A brilliant new film traces the persecution of female runners

Free to Run reveals how marathon runners like Kathrine Switzer set the pace for gender equality.


Fred Wagner

To think about sports and social justice is, above all, to think of Tommie Smith and John Carlos, the American sprinting duo who gave the Black Power salute on the podium at the 1968 Olympics in Mexico City. Yet you may not be aware that at the same time women weren’t even allowed to compete in long distance running competitions, as detailed in a new documentary Free to Run. Amazingly, it wasn’t until 1984 that the women’s marathon was made an Olympic sport.

Directed by Pierre Morath, Free to Run charts the uphill struggle women runners channelling the spirit of Emily Pankhurst faced in winning the right to compete. At the Boston Marathon in 1967, jogging enthusiast Kathrine Switzer had attempted to run incognito by signing up as K Switzer, but halfway around the course an event organiser was snapped trying to drag her out of the race, teeth bared and arms outstretched.

The line from running associations and medical professionals at the time was that women couldn’t cope with running – they were supposedly carrying too much fat, were too emotional and there were even concerns, as one nurse explains with retrospective astonishment, that their uteruses might fall out in the process. Such were the lengths some went to to preserve the maleness of marathon running. Instead women were encouraged to pursue other, more graceful sports; gymnastics, say, or figure skating. In one interview Switzer expresses her bafflement at this idea because to her running had always seemed graceful enough.

As Free to Run shows, running is not only eye-catching but also a sport that involves a battle of the will. It makes sense, then, that films about running have tended to be about overcoming discrimination. In Chariots of Fire, perhaps the most famous film about running, hotshot sprinter Harold Abrahams is motivated by the suffocating antisemitism surrounding him, while in Michael Mann’s The Jericho Mile, Larry Murphy – who is serving a life sentence – is egged on to compete by the prison warden, who believes Murphy’s success will inspire other convicts to accomplish similar feats. In both films, running is seen as a way of shedding a badge of stigma: in the former, that of being Jewish in an antisemitic environment and in the latter, that of being a convict.

One of the reasons running works as a narrative device for these kinds of stories is that races usually take place in broad daylight so the athletes competing in them get seen and acknowledged by the rest of society. In Free to Run, not only were female competitors reversing the man as hunter-gatherer, woman as home-maker expectations of the time by competing in a physical event outside of the home, the fact that they were doing so in public meant they were helping to change public perception of what was ‘normal’ and socially acceptable.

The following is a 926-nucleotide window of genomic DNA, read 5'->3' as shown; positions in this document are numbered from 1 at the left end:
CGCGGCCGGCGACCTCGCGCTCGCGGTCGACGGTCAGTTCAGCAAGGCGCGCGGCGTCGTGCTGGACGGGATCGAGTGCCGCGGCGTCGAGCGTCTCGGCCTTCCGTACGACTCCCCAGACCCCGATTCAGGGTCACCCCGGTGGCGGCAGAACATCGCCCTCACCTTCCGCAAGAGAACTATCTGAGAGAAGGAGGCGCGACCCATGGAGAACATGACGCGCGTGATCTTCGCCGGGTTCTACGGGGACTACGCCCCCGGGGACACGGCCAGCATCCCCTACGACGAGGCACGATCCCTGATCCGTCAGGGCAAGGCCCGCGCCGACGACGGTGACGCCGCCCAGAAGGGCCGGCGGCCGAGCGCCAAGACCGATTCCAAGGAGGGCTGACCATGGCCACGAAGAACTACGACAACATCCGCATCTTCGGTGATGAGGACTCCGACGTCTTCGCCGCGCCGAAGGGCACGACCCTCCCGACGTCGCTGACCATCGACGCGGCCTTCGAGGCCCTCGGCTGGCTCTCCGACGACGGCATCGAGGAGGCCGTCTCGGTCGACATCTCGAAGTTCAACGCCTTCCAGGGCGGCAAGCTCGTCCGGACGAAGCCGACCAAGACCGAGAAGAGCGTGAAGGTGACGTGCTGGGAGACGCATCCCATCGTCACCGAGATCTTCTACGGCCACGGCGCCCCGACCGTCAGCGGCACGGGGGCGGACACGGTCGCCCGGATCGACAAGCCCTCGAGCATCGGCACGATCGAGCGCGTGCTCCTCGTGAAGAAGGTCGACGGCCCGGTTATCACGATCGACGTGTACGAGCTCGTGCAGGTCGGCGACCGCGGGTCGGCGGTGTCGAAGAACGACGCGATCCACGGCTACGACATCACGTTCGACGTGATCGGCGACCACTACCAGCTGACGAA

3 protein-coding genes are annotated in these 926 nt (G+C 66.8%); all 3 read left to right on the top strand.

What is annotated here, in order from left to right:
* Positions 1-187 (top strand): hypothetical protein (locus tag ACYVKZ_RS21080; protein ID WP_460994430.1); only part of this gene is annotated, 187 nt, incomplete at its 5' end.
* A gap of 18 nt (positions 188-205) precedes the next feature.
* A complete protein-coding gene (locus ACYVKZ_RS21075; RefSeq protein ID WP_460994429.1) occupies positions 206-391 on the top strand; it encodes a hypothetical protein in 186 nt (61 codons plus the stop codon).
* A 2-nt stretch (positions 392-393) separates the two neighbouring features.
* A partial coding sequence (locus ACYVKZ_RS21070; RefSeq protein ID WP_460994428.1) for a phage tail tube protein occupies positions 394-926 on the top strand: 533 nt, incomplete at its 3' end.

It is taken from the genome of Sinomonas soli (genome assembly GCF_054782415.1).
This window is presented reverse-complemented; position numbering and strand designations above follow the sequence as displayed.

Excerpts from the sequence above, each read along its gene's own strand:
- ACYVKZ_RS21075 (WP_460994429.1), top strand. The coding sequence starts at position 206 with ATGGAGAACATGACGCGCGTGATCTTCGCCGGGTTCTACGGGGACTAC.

You might think that a better way to show female empowerment in the movies would be driving. Still off-limits to women in Saudi Arabia, what better symbol could there be for being able to go where you please and escape domesticity? Thelma & Louise isn’t just the feminist film par excellence, it’s also a thrilling road trip. However, in the lore of Hollywood cinema at least, driving is more escapist than inspirational and films about it tend not to have messages about social change driving them.

In Nicolas Winding Refn’s Drive, Ryan Gosling’s Driver is a modern-day cowboy: cool, alone, and in control of his stead – he acts out of a sense of chivalrous instinct rather than any preexisting social ideals. That characters who drive are usually out for themselves rather than the common good makes sense, because while technically you’re out in public when you drive, to some extent you remain cut off from the world outside your car-shaped bubble.

While Thelma and Louise appears liberating, its message is actually a somewhat pessimistic one. From the outset Louise (Susan Sarandon) takes a fatalistic attitude about trying to change the misogynistic society they live in. “Who’s going to believe that? We just don’t live in that kind of world”, she says to Thelma (Geena Davis) after she is sexually assaulted outside a bar. It comes as no real surprise that after a cathartic sojourn through the country, when the authorities finally catch up to them they choose to drive off a cliff instead of fighting for their dignity and freedom through the courts.

Its explosive ending probably played a part in Thelma and Louise’s commercial and critical success back in 1992, but would a director include that scene if the film were remade today? You sense that in the age of the Bechdel test, when the demand for strong, powerful female characters is greater than ever, audiences might not be so willing to except such a fatalistic finale. Perhaps in an updated, more forward-thinking version of the movie, Thelma and Louise would be cast as long-distance runners instead.

Free to Run is released 16 September.

Published 14 Sep 2016

Tags: Emily Pankhurst Geena Davis John Carlos Kathrine Switzer Susan Sarandon Tommie Smith

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